A civic duty granted to teens when they turn 18, voting is something that directly impacts our democracy. This upcoming midterm election has prompted a lot of discussion about the importance of casting a vote for a candidate and, on a larger scale, the interests that they will represent in our democracy if elected.
Dr. Natasha Naujoks, Upper School political science teacher, discussed the importance of our right to vote and how historically rooted it is. “The goal of this year is to really fulfill a part of Norfolk Academy’s philosophy and objectives, which is that we aim to prepare useful and responsible citizens of a democracy,” said Dr. Naujoks. “If you don’t exercise that right to vote responsibly, you are not only not doing justice to past generations, but you risk diluting our democracy.”
Our right to vote has not always been natural. We had to fight for it, and we must be appreciative. By voting, we as individuals can feel vested in a sense of ownership of what happens. By being passive, the decisions are made for — not by — us. Dr. Naujoks emphasized the importance of realizing what, as voters, is important to us and finding candidates that best represent those interests, because “all politics are local.” She encouraged her students that were going to be 18 by the election to register to vote, even designating class time to promote this sense of civic duty.
A tenet of our history, the act of voting has changed dramatically since the first presidential election in 1789, yet the idea behind it has not. Having attended a high school very similar to Norfolk Academy, Upper School math teacher Mr. Tom Duquette learned as much about the weight of voting as we do today. He had the unique opportunity of having a teacher and coach who was both a delegate to the state constitutional convention and a dedicated political activist who made sure that his students understood their responsibilities. After graduating and heading off to the University of Virginia, Mr. Duquette still could not vote, because the voting age was still 21. The 26th Amendment, passed in 1971, changed the voting age to 18, so Mr. Duquette’s first time voting was when he was 20 years old. He drove three hours home to Baltimore, solely to fulfill his civic duty of voting in person.
Upper School physics teacher Mr. Neil Duffy remembers his first time voting as being somewhat similar but with a few key differences. A midshipman at the Naval Academy, he said he “was cognizant and aware of the significance of the opportunity to vote, especially as a member of the armed forces.” He said that he probably voted in person on the grounds at the Naval Academy, and would have had the means to do so, since his mother was very good at keeping track of his things as he moved around, specifically with documents concerning elections.
As first-time voters, members of the senior class had many emotions and feelings behind our current political climate. While some, like Ingrid Benkovitz ’19, said that she was “excited to finally truly see and feel what the process was like,” others were not as excited, instead viewing is as a something like jury duty: something they need to do. However, of the 42 seniors eligible to vote, many said their decision to take time out of a busy day to vote was incentivized around things like “making a difference,” “expressing political opinions,” and “realizing that it is a milestone that signifies being an adult.” Anthony Asuncion ’19 reasoned, “Voting is a quiet and implicit way of expressing and making decisions on your personal behalf.” Samantha Farpour ’19 said she realized the importance of voting by how elections have gone in past years, especially regarding the turnouts. Cameron Lloyd ’19 summarized the act of voting by saying, “It’s something that I have been ready to do since I was aware of it. It’s a duty that I am excited to fulfill.”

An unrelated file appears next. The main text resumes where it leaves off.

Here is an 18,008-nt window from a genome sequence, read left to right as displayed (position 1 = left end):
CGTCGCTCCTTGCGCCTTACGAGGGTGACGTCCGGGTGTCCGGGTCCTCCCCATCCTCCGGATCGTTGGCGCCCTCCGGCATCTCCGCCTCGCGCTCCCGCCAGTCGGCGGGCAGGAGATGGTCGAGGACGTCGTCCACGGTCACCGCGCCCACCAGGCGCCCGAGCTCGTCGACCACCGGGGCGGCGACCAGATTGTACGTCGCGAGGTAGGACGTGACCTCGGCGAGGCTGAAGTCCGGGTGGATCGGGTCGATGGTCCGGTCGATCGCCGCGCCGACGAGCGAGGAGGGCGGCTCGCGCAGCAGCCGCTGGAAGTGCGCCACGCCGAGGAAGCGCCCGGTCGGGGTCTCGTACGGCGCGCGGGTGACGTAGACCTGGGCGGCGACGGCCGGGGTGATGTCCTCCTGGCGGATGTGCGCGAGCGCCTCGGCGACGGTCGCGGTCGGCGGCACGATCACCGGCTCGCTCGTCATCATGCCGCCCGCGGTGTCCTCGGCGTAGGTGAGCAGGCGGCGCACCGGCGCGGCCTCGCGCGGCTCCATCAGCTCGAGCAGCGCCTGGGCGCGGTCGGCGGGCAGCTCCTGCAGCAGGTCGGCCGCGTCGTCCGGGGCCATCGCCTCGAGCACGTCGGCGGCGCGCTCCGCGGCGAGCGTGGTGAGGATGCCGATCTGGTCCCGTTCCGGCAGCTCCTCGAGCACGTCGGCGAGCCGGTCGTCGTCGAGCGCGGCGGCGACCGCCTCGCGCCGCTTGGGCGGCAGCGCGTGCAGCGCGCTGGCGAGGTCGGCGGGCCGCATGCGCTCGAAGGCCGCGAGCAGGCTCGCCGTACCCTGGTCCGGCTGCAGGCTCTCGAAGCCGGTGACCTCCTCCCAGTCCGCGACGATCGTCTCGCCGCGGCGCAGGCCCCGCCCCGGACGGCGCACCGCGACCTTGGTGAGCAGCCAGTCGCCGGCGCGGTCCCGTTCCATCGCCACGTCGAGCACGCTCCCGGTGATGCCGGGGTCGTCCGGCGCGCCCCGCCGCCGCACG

While not everyone was necessarily excited to vote, the realization of the necessity of doing so was evident. The presence of an education of voting seems much more needed in a time when social and digital politics have become so prevalent. With the influence of parents, media, and never-ending advertisements everywhere we look, we can often lose track of a bipartisan review of elections and become inundated with biased and often wrong information about individual candidates.
There has been so much weight placed on the impact of young people voting in this election, yet as Mr. Duquette said, “It’s important whether it’s your first time or your fiftieth time.” Voting never loses importance. For people of all ages and for all elections, voting is the opportunity to influence legislation and laws, and choose who represents us as counties, cities, states, and as a nation. By stressing the significance of this civic duty earlier, we can see the impact that young voters have and enforce these good habits of making a difference. In past elections, turnout and motivation for elections have been significantly lessened. Now that the process itself is more accomodating and more readily attainable, especially through absentee ballots and early voting, there is no longer an excuse for not participating. By not voting, you give up the opportunity to be upset about the outcomes.
So get out, go to the polls, and make your own difference! Maybe members of the senior class will see you there.